We recycled an empty Rubbermaid tote to house our meal worms. Pyper, mom and I put 9 quarts of chick feed in first...
Then added some dehydrated milk...
Some wheat germ, oatmeal and Pyper...she loved feeling the textures on her feet and hands. It was cute until she started dumping the "food" onto the floor.
I added some celery and newspaper so they can eat and sleep.
Here's a close up of my new little farm. I ordered 1000 meal worms. You may be wondering, "Why on earth would Aimee BUY meal worms and put them in a plastic tub???" Well, the Dixie Chicks LOVE meal worms, and they can get a bit expensive buying them by the dozen. So, I did some research, and discovered I could buy them in bulk, for a fraction of the cost. I researched how to "breed" them, and maintain them. I'm hoping they will multiply to the point I can supplement the hen's diet this winter when they can't/won't go out to forage.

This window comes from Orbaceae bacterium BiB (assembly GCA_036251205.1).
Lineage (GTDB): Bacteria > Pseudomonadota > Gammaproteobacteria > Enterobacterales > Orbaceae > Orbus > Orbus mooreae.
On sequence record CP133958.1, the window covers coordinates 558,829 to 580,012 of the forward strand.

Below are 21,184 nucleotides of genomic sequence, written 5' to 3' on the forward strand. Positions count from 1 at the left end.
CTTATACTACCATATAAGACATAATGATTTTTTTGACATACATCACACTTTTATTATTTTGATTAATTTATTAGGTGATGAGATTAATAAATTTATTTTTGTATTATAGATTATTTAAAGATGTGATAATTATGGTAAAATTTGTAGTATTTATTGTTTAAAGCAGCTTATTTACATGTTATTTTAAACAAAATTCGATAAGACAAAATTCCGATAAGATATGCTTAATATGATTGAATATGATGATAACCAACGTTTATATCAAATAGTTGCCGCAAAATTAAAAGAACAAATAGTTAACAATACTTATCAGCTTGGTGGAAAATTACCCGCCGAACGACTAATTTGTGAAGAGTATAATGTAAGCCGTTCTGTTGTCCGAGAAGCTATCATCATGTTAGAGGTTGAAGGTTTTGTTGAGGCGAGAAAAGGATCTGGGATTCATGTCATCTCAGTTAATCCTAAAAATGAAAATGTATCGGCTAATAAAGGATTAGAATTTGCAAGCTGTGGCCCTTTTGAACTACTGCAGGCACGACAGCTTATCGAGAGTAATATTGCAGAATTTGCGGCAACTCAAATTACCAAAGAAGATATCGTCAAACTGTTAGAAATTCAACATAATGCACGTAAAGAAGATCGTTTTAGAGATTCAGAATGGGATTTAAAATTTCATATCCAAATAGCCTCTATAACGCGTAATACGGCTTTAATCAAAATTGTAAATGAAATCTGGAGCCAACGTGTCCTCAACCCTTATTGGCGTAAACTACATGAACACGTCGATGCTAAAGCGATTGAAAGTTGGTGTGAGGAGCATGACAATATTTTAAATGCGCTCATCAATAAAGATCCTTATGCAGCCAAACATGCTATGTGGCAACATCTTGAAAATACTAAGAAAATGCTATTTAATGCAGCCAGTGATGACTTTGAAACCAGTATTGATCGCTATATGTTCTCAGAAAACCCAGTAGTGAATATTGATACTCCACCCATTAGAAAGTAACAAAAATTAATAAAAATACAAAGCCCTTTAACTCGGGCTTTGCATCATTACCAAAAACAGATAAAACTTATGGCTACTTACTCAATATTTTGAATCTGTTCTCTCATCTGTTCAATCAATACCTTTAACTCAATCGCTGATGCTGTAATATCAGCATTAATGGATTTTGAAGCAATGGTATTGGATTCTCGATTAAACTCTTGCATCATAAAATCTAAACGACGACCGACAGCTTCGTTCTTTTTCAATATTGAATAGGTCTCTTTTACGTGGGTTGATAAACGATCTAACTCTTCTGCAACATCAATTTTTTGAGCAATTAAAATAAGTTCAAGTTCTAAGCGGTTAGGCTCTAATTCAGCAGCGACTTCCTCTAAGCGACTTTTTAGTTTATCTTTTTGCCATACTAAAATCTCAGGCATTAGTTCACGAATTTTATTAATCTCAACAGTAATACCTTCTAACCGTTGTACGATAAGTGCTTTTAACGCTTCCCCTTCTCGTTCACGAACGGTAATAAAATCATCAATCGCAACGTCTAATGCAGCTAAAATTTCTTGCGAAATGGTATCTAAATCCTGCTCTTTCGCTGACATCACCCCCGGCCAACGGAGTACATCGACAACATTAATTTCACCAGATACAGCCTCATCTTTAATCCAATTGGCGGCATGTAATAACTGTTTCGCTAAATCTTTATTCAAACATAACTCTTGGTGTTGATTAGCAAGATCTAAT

They come as meal worms, and then they will turn into little black beetles. The beetles don't fly or bite, but they DO lay eggs. And lots of them! Then, the eggs hatch and turn into larvae. The larvae then turn into meal worms.
I will periodically take a few hundred and put them in a cool place (like the fridge, but don't tell Shannon!) and that will stop their growth and reproduction. This will enable me to stagger the life cycle, so I don't have all beetles, all larvae and all meal worms at one time. Once again, my degree in Biology is really coming in handy! I really enjoy projects like this. I'm sure the Dixie Chicks will, too!